Zacharias 🐝 Voulgaris

3 anni fa Β· 2 min. di lettura Β· visibility 0 Β·

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A Few Thoughts on Digital Nomadism

A Few Thoughts on Digital Nomadism

When people hear about digital nomadism (DN), they think of someone working out of a hammock next to a beach, with their laptop on their lap. However, this is misleading since you can work as a digital nomad in other places too, like this guy in the picture! Jokes aside, regardless of the hyperbole that surrounds this lifestyle, it is both a viable and intriguing option for people capable of working remotely. However, it's not for everyone and not every place is suitable for this way of living and working.

First of all, if your work includes lots of contact with people, it would be next to impossible to do it remotely, especially from another time zone. That's why DN is usually associated with tech work, such as software development, web marketing / design, and writing, even if it includes many more professions (e.g. video creators, editors, life coaches, many types of marketing experts, and even therapists).

Also, DN cannot work in places with poor internet connectivity. After all, without a reliable connection, there is a limit to what you can accomplish as a digital nomad (unless you are a writer or something, working on aΒ  novel or something). This doesn't mean that you have to have super fast connections though like South Korea does. Most developing countries offer a good enough internet connectivity for most digital nomads' web needs.

Co-working spaces seem to be a big thing in DN. However, you can be a digital nomad even in places that don't have such places or they are too far away to be a practical everyday solution. These places definitely offer a lot of goodies, such as office equipment, a fast and reliable internet connection, and a sense of community, though for the latter, the Meetup and the Internations sites can be as good a possibility.

DN is also associated with constant travelling, which may make it unappealing to some people. Still, many digital nomads nowadays prefer to stay in a location for a while before moving somewhere else. If you don't have a visa restriction, it makes sense to linger longer in the places you visit, since this way it is less stressful and you can feel more at home. However, if you cannot legally stay in a place for more than 3 months, moving to another country it a necessity that you'll have to embrace (or find a way to extend your visa, whenever it is possible).

The most important thing in my view when it comes to DN is to go to a place without any expectations. It's hard not to compare with the other places you've lived in, but if you manage to avoid doing that, you have better chances of enjoying what your new home has to offer. After all, most likely it's a temporary residence anyway, so after a few months it will be just a memory...

Of course, DN is not for everyone as it requires a lot of getting out of your comfort zone. However, if you are prepared to do that, it becomes easier as time goes by. Eventually, you may come to feel like a citizen of the world, like the citizens of the Roman Empire (and probably other empires that embraced this idea), making every country a potential home for you. For me, that's one of the best take-aways of this lifestyle choice.

Finally, even though DN seems to be a niche way of working, it is bound to become more popular as time goes by. After all, many jobs nowadays can be done remotely, so more and more people are bound to come to expect that option, at least after they've been in a company for some time. Just the fact that you don't have to tolerate the traffic of the everyday commute is enough of a motivation for many people to take to the beaches or the woods and work from there, especially if other people do the same. After all, just because the static work lifestyle is the defacto choice now, it doesn't mean that it's the best option, particularly if your work can be done remotely. Besides, if many people leave the big cities to work remotely, that has benefits for the people who stay in those cities (reduced traffic is a benefit that comes to mind). So, with DN becoming more widespread, everyone has to gain from it, to some extent.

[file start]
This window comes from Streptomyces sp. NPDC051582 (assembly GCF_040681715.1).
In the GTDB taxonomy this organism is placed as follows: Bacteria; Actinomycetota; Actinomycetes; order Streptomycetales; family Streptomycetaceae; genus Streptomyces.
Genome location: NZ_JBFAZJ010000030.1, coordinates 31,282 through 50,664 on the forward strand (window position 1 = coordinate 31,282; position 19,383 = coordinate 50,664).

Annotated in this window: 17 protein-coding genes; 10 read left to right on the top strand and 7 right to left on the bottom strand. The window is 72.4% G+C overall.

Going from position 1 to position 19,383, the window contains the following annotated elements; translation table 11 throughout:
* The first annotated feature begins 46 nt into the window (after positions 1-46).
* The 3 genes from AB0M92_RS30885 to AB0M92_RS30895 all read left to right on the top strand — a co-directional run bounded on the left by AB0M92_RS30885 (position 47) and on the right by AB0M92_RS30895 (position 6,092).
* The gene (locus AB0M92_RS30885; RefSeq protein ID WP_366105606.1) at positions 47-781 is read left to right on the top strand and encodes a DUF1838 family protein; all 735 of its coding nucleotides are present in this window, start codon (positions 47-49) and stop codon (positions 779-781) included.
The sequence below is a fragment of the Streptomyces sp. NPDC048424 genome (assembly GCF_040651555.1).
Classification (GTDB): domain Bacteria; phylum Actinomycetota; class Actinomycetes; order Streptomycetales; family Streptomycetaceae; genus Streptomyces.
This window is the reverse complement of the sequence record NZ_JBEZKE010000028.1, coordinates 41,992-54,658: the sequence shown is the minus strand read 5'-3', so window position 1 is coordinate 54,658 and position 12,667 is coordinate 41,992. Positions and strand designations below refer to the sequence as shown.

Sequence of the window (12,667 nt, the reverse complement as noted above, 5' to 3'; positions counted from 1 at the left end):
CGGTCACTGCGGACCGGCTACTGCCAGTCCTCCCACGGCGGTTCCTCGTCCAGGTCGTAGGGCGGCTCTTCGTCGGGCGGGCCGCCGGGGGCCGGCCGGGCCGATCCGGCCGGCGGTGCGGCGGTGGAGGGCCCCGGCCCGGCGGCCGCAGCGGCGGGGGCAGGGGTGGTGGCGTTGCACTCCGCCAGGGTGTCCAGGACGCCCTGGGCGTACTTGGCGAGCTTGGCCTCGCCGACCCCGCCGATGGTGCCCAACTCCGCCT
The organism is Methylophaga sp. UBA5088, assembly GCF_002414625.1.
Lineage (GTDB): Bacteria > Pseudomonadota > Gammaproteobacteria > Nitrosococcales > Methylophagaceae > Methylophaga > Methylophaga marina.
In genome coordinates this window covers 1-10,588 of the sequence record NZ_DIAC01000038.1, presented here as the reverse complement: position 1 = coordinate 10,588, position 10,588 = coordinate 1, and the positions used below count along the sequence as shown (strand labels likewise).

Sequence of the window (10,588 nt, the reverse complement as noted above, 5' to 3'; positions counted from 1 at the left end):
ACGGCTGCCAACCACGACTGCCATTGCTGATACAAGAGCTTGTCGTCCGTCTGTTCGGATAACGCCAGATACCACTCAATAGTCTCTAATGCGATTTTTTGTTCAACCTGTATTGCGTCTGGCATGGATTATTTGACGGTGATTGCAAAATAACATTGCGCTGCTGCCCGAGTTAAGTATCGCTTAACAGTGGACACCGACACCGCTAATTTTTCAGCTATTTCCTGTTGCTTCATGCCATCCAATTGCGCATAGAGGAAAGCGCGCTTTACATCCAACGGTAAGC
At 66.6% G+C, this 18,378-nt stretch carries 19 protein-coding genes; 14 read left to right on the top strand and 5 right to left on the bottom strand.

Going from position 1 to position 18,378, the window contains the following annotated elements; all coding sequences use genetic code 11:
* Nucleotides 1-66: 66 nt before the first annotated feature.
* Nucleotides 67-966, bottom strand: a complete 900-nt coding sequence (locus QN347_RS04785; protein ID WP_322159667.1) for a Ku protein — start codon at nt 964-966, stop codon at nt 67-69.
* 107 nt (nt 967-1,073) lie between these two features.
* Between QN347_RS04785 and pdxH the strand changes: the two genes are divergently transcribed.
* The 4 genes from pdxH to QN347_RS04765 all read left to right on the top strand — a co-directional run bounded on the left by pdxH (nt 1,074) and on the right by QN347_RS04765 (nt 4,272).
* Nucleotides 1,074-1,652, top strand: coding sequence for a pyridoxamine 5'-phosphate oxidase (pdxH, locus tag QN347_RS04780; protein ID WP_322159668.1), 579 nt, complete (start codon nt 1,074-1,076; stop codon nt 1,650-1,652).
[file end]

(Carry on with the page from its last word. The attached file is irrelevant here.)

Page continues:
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Pascal Derrien

3 anni fa #5

In my previous company I had a pretty large team spread across a few countries, senior individual contributors I could not tell you whether there was in the subsidiary or at home or else where I actually did not really care as long as we were fulfilling our objectives and the deliverables were met. I would obviously set up check ins and provide directional support, to Phil's point I guess it comes with executive maturity not everybody is a self starter but it is probably a new skill that many need to work on :-)

#2
That's a good point. I should have included it in the article. Thanks for your contribution, Phil!

Phil Friedman

3 anni fa #3

You make many good points, Zacharias \ud83d\udc1d Voulgaris, but what I've learned during years of contact with self-employed solo contractors (not everyone who works for him- or herself is an "entrepreneur") is that most people lack the self-discipline and self-direction required to be successful as a DN or other solo remote contractor. IMO. Cheers!

Phil Friedman

3 anni fa #2

You make many good points, Zacharias \ud83d\udc1d Voulgaris, but what I've learned during years of contact with self-employed solo contractors (not everyone who works for him- or herself is an "entrepreneur") is that most people lack the self-discipline and self-direction required to be successful as a DN or other solo remote contractor. IMO. Cheers!

Thank you for the share, Pascal!

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